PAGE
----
Citizens – behold today’s recipe for a classic recipe of the French canon and a personal favorite of the mighty TFD!
Financiers (formerly known as a visitandine) are a small French almond cake, flavored with beurre noisette, usually baked in a small mold.
Light and moist with a crisp, eggshell-like exterior, financiers also traditionally contain egg whites, flour, and powdered sugar. The molds are usually small rectangular loaves similar in size to petits fours.
The name financier is said to derive from the traditional rectangular mold, which resembles a bar of gold. According to another tradition, the cake became popular in the financial district of Paris surrounding the Paris stock exchange, as the cake could easily be stored in the pocket for long periods without being damaged.
As noted on completefrance.com:
A version of the financier has existed since the Middle Ages, when it was known as the visitandine, after the order of nuns in Nancy and Lorraine who prepared a small round cake with egg whites, butter and almond. The visitandine fell out of fashion after the Renaissance, however, at the end of the 19th century the pâtissier Lasne, who set up shop next to the Bourse, the Paris stock exchange, resurrected the recipe. To please his banking clients, he changed the shape to that of an ingot and renamed the golden cake ‘financier’.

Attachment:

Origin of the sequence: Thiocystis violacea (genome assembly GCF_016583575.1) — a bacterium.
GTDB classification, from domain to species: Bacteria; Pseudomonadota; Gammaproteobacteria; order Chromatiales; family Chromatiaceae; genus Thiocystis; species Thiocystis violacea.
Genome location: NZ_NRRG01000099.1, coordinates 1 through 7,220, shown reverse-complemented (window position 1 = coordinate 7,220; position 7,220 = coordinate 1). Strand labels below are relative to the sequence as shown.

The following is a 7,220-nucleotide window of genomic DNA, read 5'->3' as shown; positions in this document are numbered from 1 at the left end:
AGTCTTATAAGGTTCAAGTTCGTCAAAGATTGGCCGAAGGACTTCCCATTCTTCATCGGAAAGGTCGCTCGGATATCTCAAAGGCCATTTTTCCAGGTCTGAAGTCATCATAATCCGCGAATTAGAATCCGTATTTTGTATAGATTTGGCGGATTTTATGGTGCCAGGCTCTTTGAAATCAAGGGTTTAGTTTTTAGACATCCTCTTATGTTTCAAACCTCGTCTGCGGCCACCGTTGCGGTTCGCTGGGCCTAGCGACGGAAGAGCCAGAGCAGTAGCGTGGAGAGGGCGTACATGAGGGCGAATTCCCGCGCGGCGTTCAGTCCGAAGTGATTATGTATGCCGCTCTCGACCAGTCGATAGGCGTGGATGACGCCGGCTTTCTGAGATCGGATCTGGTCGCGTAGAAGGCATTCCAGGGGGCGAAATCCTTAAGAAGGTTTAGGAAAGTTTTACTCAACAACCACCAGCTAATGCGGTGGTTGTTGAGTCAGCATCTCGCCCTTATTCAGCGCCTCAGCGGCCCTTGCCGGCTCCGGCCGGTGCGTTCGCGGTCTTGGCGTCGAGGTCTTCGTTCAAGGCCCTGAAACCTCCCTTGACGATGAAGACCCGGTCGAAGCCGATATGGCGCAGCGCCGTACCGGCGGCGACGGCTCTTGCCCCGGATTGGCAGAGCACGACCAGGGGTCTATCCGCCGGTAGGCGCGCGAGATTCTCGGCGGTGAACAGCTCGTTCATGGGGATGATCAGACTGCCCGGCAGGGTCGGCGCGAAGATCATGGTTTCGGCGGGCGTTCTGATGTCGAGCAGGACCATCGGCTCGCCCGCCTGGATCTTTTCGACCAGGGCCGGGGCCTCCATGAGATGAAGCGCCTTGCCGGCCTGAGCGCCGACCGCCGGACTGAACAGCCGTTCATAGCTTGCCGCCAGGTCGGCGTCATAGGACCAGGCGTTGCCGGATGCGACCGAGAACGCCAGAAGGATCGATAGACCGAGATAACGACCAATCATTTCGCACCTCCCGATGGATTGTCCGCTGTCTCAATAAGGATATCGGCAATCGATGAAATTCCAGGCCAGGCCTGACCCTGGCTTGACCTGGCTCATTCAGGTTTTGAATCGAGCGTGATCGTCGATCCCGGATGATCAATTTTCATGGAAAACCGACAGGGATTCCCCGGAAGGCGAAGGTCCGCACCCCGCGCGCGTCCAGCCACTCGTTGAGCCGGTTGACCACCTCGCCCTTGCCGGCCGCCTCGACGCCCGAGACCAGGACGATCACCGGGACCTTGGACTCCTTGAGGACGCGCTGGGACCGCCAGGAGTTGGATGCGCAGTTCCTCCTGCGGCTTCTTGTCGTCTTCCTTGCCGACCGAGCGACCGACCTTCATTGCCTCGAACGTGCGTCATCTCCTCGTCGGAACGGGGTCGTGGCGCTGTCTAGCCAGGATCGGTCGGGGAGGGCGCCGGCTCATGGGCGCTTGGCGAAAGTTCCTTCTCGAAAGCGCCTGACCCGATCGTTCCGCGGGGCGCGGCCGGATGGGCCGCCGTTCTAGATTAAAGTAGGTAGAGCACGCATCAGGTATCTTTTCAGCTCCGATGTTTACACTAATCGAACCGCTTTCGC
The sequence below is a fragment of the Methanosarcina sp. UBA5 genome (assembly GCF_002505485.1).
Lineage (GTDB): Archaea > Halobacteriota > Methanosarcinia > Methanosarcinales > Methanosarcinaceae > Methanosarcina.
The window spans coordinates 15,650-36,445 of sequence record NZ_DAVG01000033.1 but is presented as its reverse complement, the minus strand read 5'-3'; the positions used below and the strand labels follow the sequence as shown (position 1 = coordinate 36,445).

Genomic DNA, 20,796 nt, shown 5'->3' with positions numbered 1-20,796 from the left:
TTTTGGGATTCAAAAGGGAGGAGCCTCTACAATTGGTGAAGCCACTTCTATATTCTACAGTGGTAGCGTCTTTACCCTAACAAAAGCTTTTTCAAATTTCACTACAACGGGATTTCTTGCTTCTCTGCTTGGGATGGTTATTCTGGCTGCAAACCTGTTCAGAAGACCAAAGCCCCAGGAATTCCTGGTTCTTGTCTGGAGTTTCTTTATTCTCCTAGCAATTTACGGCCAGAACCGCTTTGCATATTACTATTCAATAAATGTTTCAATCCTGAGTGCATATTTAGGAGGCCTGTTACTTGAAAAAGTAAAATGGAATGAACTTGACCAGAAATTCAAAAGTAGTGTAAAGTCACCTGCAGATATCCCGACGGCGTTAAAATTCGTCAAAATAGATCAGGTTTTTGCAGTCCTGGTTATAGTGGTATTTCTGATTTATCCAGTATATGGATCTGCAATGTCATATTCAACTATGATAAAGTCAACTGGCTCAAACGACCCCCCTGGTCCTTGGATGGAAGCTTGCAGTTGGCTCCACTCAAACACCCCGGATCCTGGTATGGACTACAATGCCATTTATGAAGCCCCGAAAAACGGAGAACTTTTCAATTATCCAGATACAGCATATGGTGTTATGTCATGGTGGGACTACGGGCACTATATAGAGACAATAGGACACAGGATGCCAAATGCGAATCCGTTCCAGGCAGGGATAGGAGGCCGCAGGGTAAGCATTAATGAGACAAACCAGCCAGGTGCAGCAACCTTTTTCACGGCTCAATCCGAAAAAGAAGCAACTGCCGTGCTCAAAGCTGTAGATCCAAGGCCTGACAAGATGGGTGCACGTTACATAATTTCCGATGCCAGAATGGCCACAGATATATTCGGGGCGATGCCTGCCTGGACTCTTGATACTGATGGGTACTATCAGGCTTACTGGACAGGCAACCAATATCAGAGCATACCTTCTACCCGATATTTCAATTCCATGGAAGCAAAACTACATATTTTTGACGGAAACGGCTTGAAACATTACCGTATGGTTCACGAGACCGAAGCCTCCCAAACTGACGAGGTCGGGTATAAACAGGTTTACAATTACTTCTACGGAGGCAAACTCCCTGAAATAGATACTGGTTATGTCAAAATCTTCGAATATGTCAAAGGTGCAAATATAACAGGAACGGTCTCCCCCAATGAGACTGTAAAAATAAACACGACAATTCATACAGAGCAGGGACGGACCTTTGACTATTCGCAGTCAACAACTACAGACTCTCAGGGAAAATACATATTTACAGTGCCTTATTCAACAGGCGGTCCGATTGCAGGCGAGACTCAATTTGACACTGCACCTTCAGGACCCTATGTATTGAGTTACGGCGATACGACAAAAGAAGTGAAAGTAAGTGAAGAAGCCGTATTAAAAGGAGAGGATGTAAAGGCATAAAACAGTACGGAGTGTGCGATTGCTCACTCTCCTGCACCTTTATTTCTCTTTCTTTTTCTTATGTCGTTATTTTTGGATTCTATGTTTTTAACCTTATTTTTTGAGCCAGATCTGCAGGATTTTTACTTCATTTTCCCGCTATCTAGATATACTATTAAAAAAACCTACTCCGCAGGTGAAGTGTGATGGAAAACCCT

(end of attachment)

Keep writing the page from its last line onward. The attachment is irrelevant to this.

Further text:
Tips for the perfect financier:
The almonds should be ground very finely and sifted to give the cake a delicate crumb; some pastry chefs toast the almond powder to give a deeper flavour.
Icing sugar adds to the melt-in-the-mouth texture.
My Citizens, this recipe from the unmatched chocolatier Jean-Paul Hévin is one that is well worthy of you and one that I could not hope to improve upon – I hope you will enjoy this sweet treat as much as I do.
Battle on – The Generalissimo